Journal of Cosmetics, Dermatological Sciences and Applications

Volume 3, Issue 3 (November 2013)

ISSN Print: 2161-4105   ISSN Online: 2161-4512

Google-based Impact Factor: 0.98  Citations  h5-index & Ranking

Dermatology Resident Generated Textbook Questions as a Resident-Centered Educational Strategy

HTML  Download Download as PDF (Size: 116KB)  PP. 11-15  
DOI: 10.4236/jcdsa.2013.33A2004    4,979 Downloads   6,526 Views  


Background: Textbook conferences are widely used by dermatology residency programs in the United States to provide educational exposure to the specialty. Typically an entire textbook is reviewed each academic year. However, residents may be uncertain about mastery of the assigned readings. Since most dermatology textbooks do not provide questions about the material presented at the end of each chapter, an innovative senior resident from our program wrote questions about each chapter and offered them to the other residents prior to scheduled discussions of the assigned materials. Methods: A pilot study for resident generated quizzes about assigned textbook reading in general dermatology was developed, implemented, and assessed by anonymous completion of a Likert Scale by participants. Results: Participants indicated that quizzes better prepared them for the annual dermatology in-service examination and they thought that the additional creation of quiz materials in the subspecialty areas of dermatopathology and dermatologic surgery would be useful. Conclusion: Resident generated quizzes are a novel approach to the learning environment during dermatology residency for residency programs and may be useful for other residency programs that utilize textbook conferences. Additional research is needed.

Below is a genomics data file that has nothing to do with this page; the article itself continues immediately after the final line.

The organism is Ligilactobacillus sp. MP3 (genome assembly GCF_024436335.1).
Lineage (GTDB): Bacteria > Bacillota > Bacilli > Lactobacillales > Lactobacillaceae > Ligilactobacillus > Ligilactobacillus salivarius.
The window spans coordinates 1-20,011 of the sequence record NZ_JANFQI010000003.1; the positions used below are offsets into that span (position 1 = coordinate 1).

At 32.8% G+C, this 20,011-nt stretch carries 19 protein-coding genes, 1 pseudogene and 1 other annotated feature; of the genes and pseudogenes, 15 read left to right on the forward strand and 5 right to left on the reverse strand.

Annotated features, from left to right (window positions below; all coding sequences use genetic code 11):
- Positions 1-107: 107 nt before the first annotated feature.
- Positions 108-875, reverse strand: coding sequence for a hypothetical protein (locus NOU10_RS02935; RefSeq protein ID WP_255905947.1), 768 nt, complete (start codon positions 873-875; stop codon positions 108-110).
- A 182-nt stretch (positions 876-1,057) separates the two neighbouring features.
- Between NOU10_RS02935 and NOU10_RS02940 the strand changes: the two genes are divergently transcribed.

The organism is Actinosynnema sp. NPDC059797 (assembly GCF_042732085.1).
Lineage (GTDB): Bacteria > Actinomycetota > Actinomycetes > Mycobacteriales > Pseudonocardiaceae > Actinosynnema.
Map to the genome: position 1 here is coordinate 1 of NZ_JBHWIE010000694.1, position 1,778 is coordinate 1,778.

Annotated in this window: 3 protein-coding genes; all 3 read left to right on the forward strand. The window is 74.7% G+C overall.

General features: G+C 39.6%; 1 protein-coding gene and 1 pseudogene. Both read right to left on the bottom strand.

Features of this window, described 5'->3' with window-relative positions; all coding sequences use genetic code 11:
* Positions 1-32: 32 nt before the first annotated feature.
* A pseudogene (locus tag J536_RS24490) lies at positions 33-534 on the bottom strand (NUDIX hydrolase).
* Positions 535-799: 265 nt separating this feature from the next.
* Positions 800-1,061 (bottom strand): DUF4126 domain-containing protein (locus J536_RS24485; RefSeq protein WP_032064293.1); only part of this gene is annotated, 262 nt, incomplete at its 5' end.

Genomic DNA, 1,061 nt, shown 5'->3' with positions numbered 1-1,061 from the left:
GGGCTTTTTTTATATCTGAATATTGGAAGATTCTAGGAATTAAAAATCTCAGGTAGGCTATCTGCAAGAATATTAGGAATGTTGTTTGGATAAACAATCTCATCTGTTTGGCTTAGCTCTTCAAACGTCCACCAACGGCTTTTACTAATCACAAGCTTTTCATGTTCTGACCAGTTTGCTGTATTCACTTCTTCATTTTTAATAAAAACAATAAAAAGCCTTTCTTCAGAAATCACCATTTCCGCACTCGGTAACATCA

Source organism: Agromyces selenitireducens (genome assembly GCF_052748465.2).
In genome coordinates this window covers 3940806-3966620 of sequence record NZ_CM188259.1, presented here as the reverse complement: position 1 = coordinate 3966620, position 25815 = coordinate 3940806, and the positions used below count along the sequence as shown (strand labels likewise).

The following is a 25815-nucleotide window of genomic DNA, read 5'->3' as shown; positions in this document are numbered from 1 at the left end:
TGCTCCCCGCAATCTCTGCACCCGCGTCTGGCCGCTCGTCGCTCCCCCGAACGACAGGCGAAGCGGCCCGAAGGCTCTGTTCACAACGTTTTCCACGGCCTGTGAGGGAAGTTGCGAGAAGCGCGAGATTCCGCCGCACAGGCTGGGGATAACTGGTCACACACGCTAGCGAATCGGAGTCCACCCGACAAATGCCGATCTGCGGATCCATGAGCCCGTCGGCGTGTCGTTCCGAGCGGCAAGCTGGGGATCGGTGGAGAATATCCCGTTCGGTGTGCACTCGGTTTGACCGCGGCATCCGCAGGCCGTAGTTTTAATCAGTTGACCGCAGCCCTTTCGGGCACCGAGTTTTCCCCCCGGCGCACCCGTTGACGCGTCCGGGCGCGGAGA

Cite this paper

N. Davis, K. Cooper, E. Kelly, S. Raimer and R. Wagner, "Dermatology Resident Generated Textbook Questions as a Resident-Centered Educational Strategy," Journal of Cosmetics, Dermatological Sciences and Applications, Vol. 3 No. 3B, 2013, pp. 11-15. doi: 10.4236/jcdsa.2013.33A2004.

Cited by

No relevant information.

Copyright © 2020 by authors and Scientific Research Publishing Inc.

Creative Commons License

This work and the related PDF file are licensed under a Creative Commons Attribution 4.0 International License.